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I am reading Walter Rudin's book, Principles of Mathematical Analysis.

Currently I am studying Chapter 2:"Basic Topology".

I am concerned that I do not fully understand the proof of Theorem 2.43 concerning the uncountability of perfect sets in \(\displaystyle R^k\).

Rudin, Theorem 2.43 reads as follows:

View attachment 3806

In the above proof, Rudin writes:

"Let \(\displaystyle V_1\) be any neighbourhood of \(\displaystyle x_1\). If \(\displaystyle V_1\) consists of all \(\displaystyle y \in R^k\) such that \(\displaystyle | y - x_1 | \lt r\), the closure \(\displaystyle \overline{V_1}\) of \(\displaystyle V_1\) is the set of all \(\displaystyle y \in R^k\) such that \(\displaystyle | y - x_1 | \le r\)."

Now, I am assuming that the above two sentences that I have quoted from Rudin's proof are a recipe or formula to be followed in constructing \(\displaystyle V_2, V_3, V_4\), and so on ... ... is that right?

I will assume that is the case and proceed ...

Rudin, then writes:

"Suppose \(\displaystyle V_n\) has been constructed, so that \(\displaystyle V_n \cap P\) is not empty ... ... "My question is as follows:

Why does Rudin explicitly mention that he requires \(\displaystyle V_n\) to be constructed so that \(\displaystyle V_n \cap P\) is not empty?

Surely if \(\displaystyle V_n\) is constructed in just the same way as \(\displaystyle V_1\) then \(\displaystyle V_n\) is a neighbourhood of \(\displaystyle x_n\) ... ... and therefore we are assured that \(\displaystyle V_n \cap P\) is not empty ... ... aren't we? ... ... and so there is no need to mention that \(\displaystyle V_n\) needs to be constructed in a way to assure this ...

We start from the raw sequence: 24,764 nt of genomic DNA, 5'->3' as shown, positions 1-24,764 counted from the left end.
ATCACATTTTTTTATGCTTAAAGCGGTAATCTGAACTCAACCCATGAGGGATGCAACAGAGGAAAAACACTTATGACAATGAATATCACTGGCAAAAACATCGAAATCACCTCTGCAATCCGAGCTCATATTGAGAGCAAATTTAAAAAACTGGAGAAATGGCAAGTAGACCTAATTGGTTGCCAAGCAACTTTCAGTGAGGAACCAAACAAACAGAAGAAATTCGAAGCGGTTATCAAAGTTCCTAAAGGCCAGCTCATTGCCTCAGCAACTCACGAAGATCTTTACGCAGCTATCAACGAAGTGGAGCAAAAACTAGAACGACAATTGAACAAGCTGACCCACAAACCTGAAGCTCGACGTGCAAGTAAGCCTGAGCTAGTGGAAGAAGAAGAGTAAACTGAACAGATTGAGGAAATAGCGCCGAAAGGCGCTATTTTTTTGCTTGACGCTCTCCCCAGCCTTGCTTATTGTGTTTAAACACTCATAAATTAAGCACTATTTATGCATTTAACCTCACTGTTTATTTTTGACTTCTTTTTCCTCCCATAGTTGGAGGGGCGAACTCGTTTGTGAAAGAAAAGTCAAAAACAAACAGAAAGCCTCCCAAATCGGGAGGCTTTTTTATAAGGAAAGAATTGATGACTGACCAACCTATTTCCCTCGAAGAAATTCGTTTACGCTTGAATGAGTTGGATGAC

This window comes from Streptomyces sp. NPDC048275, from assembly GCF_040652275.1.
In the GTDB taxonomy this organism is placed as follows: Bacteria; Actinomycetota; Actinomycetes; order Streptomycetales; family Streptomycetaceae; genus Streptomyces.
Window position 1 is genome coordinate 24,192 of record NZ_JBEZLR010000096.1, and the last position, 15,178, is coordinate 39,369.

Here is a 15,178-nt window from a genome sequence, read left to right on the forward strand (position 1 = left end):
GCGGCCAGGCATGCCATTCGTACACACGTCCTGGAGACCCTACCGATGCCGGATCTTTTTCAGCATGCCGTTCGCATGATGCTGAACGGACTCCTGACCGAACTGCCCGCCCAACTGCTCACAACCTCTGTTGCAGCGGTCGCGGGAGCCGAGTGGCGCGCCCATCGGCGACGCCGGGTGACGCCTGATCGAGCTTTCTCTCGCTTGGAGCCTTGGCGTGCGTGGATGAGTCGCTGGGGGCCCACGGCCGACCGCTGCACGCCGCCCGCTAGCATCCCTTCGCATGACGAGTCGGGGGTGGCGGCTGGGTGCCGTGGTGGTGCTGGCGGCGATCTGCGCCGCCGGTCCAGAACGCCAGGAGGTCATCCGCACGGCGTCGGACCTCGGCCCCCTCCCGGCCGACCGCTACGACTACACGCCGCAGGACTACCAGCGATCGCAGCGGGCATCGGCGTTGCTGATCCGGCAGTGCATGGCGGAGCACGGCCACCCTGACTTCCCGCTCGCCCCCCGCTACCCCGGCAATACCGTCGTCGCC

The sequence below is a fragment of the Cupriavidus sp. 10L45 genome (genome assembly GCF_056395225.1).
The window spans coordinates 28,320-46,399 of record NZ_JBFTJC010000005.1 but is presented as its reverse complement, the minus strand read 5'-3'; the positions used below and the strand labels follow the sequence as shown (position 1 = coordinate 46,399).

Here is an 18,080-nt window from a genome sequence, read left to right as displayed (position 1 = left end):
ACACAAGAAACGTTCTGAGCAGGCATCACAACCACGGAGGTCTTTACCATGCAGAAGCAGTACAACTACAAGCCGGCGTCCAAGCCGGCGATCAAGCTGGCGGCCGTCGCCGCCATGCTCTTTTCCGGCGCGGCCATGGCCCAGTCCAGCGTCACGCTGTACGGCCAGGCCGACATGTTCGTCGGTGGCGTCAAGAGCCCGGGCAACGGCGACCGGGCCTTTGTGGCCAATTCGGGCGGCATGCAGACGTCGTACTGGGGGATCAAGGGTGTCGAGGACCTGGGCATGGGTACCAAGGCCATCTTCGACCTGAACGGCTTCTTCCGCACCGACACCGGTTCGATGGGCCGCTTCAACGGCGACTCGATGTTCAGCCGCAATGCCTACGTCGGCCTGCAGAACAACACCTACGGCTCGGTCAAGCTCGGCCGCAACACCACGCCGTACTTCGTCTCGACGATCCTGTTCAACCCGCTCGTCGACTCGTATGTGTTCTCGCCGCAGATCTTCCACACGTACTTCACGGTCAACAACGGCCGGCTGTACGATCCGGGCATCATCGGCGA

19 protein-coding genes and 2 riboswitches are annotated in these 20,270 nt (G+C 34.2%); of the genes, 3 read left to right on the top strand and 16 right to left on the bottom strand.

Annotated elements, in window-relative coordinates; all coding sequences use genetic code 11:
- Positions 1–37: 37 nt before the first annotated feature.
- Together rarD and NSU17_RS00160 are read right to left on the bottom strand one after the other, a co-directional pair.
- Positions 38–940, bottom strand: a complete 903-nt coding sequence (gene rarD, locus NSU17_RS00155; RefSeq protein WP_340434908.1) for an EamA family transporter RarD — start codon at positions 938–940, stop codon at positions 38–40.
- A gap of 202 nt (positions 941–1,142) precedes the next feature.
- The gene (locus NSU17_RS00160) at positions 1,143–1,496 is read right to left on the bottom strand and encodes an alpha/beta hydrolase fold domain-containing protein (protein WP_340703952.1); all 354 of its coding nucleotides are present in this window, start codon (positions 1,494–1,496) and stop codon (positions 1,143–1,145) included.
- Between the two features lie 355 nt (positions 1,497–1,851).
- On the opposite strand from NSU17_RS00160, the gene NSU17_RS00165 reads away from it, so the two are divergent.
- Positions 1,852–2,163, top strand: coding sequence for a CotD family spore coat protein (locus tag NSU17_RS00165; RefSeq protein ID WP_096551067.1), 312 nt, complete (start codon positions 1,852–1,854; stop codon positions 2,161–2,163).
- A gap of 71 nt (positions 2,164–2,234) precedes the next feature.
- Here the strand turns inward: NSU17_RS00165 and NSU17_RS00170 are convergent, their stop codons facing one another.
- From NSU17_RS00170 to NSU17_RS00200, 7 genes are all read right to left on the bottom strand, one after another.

Can someone please clarify this issue ...

Hope someone can help ...

Peter

Currently I am studying Chapter 2:"Basic Topology".

I am concerned that I do not fully understand the proof of Theorem 2.43 concerning the uncountability of perfect sets in \(\displaystyle R^k\).

Rudin, Theorem 2.43 reads as follows:

View attachment 3806

In the above proof, Rudin writes:

"Let \(\displaystyle V_1\) be any neighbourhood of \(\displaystyle x_1\). If \(\displaystyle V_1\) consists of all \(\displaystyle y \in R^k\) such that \(\displaystyle | y - x_1 | \lt r\), the closure \(\displaystyle \overline{V_1}\) of \(\displaystyle V_1\) is the set of all \(\displaystyle y \in R^k\) such that \(\displaystyle | y - x_1 | \le r\)."

Now, I am assuming that the above two sentences that I have quoted from Rudin's proof are a recipe or formula to be followed in constructing \(\displaystyle V_2, V_3, V_4\), and so on ... ... is that right?

I will assume that is the case and proceed ...

Rudin, then writes:

"Suppose \(\displaystyle V_n\) has been constructed, so that \(\displaystyle V_n \cap P\) is not empty ... ... "My question is as follows:

Why does Rudin explicitly mention that he requires \(\displaystyle V_n\) to be constructed so that \(\displaystyle V_n \cap P\) is not empty?

Surely if \(\displaystyle V_n\) is constructed in just the same way as \(\displaystyle V_1\) then \(\displaystyle V_n\) is a neighbourhood of \(\displaystyle x_n\) ... ... and therefore we are assured that \(\displaystyle V_n \cap P\) is not empty ... ... aren't we? ... ... and so there is no need to mention that \(\displaystyle V_n\) needs to be constructed in a way to assure this ...

Can someone please clarify this issue ...

Hope someone can help ...

Peter

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